Walking for Weight Loss

Some of us are content to follow a standard, regimented weight loss and exercise plan. For others, inspiration is necessary. We need a vision, beyond that of a slimmer body. And that ‘s where long distance walking may come in. Walking is one of the best ways to lose weight. For one thing, it’s a gentle exercise, so you’re less likely to get injured and have to interrupt your exercise regimen. For another thing, anyone can do it – even if you have to start slow. Fitness guru Susan Powter, who once weighed 260 pounds (and now weighs about 103) started her weight loss with a simple walk around the block.

So by all means, if you need to start small, do so. Just start – walk a couple of blocks today, a couple more tomorrow, and keep doing it – for the long term. If your fitness level is better than that, walk more, or walk faster. Try some hills. Walk fast enough to break a sweat, every day.

Even more importantly, start thinking of yourself as a walker. Read the biographies of some of the great long distance walkers for inspiration. Fyyona Campbell, for example, was the first woman to walk around the world. (Walking around the world, by the way, is not literally possible for obvious reasons – but if you walk the length or width of any four continents, that counts as walking ‘around the world’ for the purposes of the Guiness Book or World Records.) Fyyona Campbell started when she was sixteen years old. A rebellious teenager, she ran away from home and set out to walk the length of the British Isles, from Land’s End to John O’Groats. Later, she walked Australia, Africa, Europe and America, thus becoming the first woman to officially walk ‘around the world’.

You may dream of becoming a long distance walker yourself – or you may set less lofty goals. In either case, if the idea of walking long distances appeals to you, just start at whatever point you happen to be at right now, in terms of your available time or your fitness level. To track the miles or kilometers you walk, invest in an inexpensive pedometer. This will give you a real sense of accomplishment. Even if you are only walking the seawall or the track near your home, look up the miles that you would have to walk to get to the next city. Then, set that mileage as your goal. See how long it takes you to walk that distance – can you do it in a week? In three days? Accomplish that goal, then set a new one. Can you walk the length of your province or state (or the equivalent) in the next month?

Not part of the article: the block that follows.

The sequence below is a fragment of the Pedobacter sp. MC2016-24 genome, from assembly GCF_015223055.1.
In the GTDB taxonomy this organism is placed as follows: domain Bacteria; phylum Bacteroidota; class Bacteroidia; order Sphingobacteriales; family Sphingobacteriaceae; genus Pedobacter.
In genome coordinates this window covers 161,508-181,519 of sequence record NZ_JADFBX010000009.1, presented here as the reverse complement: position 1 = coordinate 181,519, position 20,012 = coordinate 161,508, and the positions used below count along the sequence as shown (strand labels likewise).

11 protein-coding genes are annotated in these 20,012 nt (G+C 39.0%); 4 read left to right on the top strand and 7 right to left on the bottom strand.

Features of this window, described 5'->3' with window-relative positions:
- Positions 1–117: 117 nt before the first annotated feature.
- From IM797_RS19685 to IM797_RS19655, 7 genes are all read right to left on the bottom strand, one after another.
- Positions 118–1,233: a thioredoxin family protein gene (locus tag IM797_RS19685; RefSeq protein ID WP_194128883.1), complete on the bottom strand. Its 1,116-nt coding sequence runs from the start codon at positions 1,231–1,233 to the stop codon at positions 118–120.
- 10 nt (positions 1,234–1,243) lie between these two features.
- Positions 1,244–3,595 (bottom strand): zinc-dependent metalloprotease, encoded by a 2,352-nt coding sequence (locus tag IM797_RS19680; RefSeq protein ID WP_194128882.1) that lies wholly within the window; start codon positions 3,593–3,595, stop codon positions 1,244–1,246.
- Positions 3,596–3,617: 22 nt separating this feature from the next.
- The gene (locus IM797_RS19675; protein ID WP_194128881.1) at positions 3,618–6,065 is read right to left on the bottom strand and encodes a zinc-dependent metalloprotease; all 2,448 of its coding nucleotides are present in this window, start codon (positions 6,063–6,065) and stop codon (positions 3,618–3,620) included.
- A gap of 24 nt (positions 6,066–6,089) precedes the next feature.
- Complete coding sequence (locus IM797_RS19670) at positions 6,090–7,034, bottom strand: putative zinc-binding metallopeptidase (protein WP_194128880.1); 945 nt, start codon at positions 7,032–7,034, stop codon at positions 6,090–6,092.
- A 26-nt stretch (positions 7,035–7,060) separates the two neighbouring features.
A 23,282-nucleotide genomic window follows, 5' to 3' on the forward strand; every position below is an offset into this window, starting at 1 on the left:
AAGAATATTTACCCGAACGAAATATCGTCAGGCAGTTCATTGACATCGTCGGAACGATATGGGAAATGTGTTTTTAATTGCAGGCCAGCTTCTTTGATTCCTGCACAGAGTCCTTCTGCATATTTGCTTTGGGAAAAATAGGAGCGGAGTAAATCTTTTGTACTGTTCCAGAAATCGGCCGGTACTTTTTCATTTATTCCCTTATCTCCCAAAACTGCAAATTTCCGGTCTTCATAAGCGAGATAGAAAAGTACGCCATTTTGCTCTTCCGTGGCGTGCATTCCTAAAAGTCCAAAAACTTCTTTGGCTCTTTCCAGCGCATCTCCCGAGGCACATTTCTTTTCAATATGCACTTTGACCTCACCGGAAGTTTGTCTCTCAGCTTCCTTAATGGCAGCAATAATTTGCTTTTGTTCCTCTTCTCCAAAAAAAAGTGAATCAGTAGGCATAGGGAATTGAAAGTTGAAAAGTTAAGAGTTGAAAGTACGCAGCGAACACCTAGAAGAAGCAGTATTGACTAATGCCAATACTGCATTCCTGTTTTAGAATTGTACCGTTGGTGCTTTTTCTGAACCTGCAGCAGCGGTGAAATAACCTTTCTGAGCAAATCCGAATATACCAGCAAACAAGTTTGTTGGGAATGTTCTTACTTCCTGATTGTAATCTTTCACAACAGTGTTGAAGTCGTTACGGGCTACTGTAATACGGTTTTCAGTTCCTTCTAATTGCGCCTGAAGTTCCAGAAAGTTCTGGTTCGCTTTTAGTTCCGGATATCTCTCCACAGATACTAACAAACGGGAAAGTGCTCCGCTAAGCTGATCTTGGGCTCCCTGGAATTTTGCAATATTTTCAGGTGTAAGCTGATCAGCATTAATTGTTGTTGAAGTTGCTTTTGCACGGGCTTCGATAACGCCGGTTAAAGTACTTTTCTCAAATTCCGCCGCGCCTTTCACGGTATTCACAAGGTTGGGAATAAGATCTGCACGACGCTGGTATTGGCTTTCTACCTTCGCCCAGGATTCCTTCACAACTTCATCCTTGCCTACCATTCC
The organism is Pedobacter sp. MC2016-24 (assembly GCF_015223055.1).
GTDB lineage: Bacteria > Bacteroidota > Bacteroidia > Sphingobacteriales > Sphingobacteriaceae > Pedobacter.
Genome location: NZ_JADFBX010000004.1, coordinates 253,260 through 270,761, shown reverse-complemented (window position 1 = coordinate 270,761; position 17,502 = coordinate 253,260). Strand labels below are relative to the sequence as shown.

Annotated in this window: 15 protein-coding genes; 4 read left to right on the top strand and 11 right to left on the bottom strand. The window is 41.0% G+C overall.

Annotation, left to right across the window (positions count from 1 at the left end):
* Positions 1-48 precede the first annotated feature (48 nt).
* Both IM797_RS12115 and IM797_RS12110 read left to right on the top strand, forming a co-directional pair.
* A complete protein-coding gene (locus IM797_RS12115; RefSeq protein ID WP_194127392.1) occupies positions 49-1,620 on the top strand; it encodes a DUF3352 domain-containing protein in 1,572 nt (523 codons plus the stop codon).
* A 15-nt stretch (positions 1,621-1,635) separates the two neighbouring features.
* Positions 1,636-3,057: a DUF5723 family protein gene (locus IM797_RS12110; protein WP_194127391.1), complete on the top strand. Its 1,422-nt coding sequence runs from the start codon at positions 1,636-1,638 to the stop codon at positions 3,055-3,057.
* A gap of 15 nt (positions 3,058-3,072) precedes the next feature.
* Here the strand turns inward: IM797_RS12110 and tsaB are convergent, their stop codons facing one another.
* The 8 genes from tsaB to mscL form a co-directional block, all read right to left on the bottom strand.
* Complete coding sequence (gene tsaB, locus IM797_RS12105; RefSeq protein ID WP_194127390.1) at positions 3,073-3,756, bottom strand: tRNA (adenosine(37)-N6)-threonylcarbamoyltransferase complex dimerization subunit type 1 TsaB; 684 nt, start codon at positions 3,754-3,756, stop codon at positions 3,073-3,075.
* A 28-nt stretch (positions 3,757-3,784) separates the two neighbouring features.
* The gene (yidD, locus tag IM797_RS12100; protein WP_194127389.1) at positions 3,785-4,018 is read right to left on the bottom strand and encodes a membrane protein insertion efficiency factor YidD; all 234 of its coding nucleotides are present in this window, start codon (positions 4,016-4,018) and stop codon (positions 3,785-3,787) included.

Besides giving you an inspiring goal that is more likely to keep you going in the long term, this approach to exercise gives you a unique perspective on things. As recently as a hundred years ago, going to the next city or town did entail a very long walk for most people. Of course, there were trains, and some people were lucky enough to have horses, buggies or stagecoaches, but by and large, the way that people got places was by walking. Think about that – how did they do it? How long did it take them? How did it feel? By committing to long distance walking, you get to find out the answers to these questions for yourself, first hand – you are literally bringing history to life!

With gas prices rising as they are, some people are using this as their motivation for walking. Try walking instead of driving, within reason. In fact, this is a way of life even today for many people in European cities, where the streets are too congested and gas too expensive to make driving a desirable option. Incidentally – or not – these people are seldom overweight.

Walking is something that requires little in the way of special equipment – comfortable walking or running shoes are recommended, of course – and nothing at all in the way of training or preparation. You just start, and then you stick to it. Find ways to make it interesting and inspiring, and then just do it.



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